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When it comes to seeking a better life, many people leave their home countries for different reasons. Whether they’re seeking asylum or refuge, they could be fleeing wars, diseases, crises, or disasters – or simply looking for more access to education and job opportunities.

However, not everyone who leaves their country is considered a refugee or an asylee. So what’s the difference between these two groups?

Why Do People Leave Their Countries?

In order to understand the differences between refugees and those seeking asylum, let’s first look at why people leave their countries in the first place.

Many individuals around the world are facing persecution due to their race, religion, nationality, membership in a particular social group, or political opinion.

This often leads them to seek safety from another nation-state by crossing international borders.

Why Do People Leave Their Countries

What Exactly Are a Refugee and an Asylee?

The term “refugee” is used to describe someone who has left their home country due to war, violent conflict, or political oppression.

They usually arrive in their destination country with little more than what they’re wearing – leaving behind family members, possessions, and jobs.

On the other hand, “asylee” describes someone who has fled persecution or serious human rights violations by leaving their home country in search of safety elsewhere.

It is estimated that around one million people seek asylum every year.

How do Asylum Seekers Arrive?

Asylum seekers can arrive in host countries either legally or illegally. Legally arriving asylees are those who apply for a visa directly from their home country or apply for asylum (within one year) once they arrive in the host nation-state.

Illegally arriving asylees are those who enter with invalid visas; by boat; on foot (crossing boards); etc., without going through proper immigration procedures upon arrival.

Asylum Seekers Arriving

Welcoming Asylum Seekers & Refugees From the Government & Host Community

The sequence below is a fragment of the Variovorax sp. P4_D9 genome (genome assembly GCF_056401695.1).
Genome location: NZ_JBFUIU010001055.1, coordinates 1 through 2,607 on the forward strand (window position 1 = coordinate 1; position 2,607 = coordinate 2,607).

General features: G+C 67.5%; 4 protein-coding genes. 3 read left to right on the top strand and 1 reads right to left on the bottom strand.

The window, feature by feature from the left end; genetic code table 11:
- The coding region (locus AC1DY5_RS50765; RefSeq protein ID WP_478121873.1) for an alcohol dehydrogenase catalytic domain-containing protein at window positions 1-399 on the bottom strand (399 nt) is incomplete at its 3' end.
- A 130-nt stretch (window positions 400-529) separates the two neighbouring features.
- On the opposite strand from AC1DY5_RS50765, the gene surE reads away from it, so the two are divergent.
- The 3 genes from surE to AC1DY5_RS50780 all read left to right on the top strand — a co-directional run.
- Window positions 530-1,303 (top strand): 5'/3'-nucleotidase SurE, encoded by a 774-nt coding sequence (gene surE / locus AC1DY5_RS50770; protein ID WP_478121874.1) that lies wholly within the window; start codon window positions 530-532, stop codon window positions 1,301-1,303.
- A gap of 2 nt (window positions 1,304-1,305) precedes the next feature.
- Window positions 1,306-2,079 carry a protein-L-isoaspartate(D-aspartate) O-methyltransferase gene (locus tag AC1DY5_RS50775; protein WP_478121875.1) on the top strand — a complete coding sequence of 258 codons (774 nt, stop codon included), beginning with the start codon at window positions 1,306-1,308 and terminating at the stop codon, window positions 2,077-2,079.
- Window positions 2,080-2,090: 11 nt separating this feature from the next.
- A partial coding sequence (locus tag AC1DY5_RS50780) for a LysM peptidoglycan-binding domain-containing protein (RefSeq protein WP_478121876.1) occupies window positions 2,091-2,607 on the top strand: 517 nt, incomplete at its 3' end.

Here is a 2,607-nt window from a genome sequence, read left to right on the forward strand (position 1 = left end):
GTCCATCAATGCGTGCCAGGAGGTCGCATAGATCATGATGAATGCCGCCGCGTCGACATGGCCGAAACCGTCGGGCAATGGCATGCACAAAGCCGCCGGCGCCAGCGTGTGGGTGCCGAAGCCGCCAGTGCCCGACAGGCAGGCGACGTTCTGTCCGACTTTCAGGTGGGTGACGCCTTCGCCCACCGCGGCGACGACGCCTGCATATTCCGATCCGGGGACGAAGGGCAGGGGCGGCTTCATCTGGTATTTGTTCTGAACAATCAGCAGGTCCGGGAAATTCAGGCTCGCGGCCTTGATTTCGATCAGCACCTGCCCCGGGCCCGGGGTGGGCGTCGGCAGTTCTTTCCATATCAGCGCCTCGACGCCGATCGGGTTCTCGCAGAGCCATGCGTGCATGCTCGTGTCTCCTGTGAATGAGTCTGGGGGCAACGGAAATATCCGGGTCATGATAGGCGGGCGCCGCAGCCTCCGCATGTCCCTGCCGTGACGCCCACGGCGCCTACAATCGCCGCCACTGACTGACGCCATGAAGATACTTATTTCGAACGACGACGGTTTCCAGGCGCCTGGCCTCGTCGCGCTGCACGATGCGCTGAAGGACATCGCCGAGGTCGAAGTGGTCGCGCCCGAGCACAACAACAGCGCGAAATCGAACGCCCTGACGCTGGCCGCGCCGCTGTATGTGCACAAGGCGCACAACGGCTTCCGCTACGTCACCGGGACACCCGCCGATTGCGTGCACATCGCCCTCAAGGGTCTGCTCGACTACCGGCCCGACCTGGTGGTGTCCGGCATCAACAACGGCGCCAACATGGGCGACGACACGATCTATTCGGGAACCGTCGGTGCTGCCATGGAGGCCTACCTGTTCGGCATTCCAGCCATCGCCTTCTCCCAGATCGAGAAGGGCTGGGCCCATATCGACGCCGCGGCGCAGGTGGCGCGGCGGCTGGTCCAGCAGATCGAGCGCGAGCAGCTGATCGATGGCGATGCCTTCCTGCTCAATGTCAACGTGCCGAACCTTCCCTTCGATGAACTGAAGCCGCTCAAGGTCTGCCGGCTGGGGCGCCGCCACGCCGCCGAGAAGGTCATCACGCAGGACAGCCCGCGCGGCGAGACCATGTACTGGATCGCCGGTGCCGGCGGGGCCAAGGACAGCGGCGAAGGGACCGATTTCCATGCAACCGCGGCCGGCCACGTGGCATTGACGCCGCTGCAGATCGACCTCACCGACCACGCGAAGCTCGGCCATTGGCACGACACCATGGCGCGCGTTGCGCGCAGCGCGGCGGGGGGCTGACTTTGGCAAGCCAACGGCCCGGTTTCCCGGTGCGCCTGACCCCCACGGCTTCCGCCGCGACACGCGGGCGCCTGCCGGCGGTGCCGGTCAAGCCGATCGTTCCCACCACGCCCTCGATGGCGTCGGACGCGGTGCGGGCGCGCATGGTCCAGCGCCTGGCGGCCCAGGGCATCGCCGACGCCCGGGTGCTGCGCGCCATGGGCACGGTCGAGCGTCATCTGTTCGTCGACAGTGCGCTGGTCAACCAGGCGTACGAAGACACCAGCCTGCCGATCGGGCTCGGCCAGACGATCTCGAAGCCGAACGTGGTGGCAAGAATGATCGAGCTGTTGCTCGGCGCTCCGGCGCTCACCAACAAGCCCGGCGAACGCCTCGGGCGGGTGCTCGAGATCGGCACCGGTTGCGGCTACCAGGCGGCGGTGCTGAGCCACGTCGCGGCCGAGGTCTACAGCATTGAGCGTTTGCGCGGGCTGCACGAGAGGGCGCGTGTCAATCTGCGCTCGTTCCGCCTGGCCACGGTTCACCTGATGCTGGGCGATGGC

It is important that governments ensure access to asylum procedures and sponsor individuals so that families can be reunited quickly; provide medical visas; allow study; embrace technology….etc., while also recognizing the importance of providing a welcoming environment free from discrimination within host communities towards refugees and asylees alike.

For example, organizations such as UNHCR (the United Nations High Commissioner for Refugees) have been working hard on behalf of refugees all over the world since 1950 with a special focus on protecting displaced civilians affected by conflicts such as civil wars and natural disasters like earthquakes and floods – helping them find safe passage and providing them with basic needs such as food, water, and shelter until they can rebuild their lives safely where they are welcomed into society regardless of their ethnic background or religious beliefs.

Furthermore, various NGOs such as Amnesty International have been advocating for refugees’ rights across borders since 1961 by bringing attention to human rights abuses faced by refugees worldwide, mobilizing public support, launching online petitions, and coordinating campaigns aimed at governments pushing for change.


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What is the Concept of Asylum?

Asylum, in international law, is the protection granted by a state to a foreign citizen against his state. 

What is an Example of Asylum?

A sick person in a hospital is an example of asylum. A country that accepts a person from another country in danger is an example of a country that gives asylum to that person.

What are the Types of Asylum?

– The affirmative asylum process is for individuals not in removal proceedings.
– The defensive asylum process is for individuals who are in removal proceedings.

What are the Rules for Asylum?

Must prove that they are escaping their homeland because of persecution due to race;
– Religion. 
– Membership in a particular social group.
– Political opinion.